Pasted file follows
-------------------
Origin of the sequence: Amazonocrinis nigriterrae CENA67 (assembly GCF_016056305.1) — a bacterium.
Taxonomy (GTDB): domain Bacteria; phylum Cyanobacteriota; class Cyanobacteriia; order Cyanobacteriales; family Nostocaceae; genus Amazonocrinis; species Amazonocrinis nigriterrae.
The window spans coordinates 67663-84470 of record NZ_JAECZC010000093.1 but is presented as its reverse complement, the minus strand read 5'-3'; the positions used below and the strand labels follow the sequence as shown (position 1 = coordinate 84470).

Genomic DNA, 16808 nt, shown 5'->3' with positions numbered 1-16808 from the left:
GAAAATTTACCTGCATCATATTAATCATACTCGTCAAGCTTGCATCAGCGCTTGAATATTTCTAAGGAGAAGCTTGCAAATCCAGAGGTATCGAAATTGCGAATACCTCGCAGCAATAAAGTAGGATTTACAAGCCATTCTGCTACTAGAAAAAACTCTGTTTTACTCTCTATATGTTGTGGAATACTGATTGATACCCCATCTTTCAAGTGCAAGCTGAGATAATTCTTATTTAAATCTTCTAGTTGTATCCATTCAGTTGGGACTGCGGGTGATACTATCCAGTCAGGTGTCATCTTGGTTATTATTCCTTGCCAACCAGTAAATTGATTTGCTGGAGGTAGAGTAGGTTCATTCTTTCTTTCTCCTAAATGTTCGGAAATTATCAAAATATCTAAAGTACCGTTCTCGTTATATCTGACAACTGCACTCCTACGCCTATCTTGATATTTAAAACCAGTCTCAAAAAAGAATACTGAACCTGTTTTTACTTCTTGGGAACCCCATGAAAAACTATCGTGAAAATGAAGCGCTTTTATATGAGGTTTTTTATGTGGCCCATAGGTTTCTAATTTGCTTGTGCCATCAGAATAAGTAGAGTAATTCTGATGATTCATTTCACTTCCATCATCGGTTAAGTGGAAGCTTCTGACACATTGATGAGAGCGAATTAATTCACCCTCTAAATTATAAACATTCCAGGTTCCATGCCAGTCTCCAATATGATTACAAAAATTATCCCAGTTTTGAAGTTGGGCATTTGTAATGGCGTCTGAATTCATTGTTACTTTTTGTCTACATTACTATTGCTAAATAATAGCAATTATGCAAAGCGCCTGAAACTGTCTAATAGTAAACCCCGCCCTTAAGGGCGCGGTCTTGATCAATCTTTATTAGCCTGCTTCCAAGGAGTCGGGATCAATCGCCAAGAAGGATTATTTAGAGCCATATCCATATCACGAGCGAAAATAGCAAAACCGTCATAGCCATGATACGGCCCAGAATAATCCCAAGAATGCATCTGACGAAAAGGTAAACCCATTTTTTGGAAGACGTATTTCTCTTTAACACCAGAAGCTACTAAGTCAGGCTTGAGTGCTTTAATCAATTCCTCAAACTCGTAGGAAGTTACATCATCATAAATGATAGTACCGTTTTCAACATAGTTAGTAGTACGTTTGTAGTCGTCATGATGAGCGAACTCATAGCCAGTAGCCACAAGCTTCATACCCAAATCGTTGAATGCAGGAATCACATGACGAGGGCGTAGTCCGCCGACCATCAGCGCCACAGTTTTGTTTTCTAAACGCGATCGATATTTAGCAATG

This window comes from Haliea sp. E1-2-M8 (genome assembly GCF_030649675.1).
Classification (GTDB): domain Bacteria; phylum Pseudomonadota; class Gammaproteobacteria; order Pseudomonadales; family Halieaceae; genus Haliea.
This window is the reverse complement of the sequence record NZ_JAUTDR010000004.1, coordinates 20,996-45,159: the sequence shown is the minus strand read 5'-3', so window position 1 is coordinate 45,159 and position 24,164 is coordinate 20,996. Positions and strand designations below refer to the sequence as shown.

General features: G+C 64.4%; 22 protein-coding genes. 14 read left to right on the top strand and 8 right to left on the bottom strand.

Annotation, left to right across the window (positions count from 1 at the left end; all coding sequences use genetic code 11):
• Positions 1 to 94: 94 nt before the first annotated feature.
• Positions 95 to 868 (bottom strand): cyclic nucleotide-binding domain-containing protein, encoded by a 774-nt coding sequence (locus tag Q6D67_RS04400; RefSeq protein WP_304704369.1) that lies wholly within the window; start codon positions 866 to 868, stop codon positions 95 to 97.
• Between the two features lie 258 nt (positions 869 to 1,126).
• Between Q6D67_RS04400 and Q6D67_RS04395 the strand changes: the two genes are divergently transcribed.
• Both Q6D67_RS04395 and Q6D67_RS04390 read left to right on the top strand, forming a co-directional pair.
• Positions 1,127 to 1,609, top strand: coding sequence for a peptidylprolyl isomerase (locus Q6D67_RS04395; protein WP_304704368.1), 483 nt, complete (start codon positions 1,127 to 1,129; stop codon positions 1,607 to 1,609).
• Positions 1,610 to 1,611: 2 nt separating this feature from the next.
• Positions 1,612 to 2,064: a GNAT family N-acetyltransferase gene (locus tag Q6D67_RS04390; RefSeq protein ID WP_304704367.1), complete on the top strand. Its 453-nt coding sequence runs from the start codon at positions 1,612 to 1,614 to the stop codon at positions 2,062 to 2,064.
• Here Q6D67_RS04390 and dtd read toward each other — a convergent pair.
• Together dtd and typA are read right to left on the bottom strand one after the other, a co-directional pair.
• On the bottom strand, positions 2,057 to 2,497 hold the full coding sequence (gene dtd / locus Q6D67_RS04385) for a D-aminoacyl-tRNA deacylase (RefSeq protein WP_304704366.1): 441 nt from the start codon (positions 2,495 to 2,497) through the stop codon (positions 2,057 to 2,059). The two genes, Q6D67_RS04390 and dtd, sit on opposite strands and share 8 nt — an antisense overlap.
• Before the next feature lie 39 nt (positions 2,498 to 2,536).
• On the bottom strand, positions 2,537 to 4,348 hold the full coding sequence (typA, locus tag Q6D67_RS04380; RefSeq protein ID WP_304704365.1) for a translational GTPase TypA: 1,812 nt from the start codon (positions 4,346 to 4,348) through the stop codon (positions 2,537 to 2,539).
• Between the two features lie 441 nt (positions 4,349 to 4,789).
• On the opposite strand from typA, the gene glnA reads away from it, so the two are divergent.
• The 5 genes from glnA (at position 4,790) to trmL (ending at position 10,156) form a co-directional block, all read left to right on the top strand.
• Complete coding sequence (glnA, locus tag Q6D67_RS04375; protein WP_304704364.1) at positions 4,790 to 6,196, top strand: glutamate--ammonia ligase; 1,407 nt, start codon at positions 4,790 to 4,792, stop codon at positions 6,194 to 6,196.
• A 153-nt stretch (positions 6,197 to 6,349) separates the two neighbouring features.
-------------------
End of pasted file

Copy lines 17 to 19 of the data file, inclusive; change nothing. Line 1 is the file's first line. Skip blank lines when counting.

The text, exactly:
• Positions 1,610 to 1,611: 2 nt separating this feature from the next.
• Positions 1,612 to 2,064: a GNAT family N-acetyltransferase gene (locus tag Q6D67_RS04390; RefSeq protein ID WP_304704367.1), complete on the top strand. Its 453-nt coding sequence runs from the start codon at positions 1,612 to 1,614 to the stop codon at positions 2,062 to 2,064.
• Here Q6D67_RS04390 and dtd read toward each other — a convergent pair.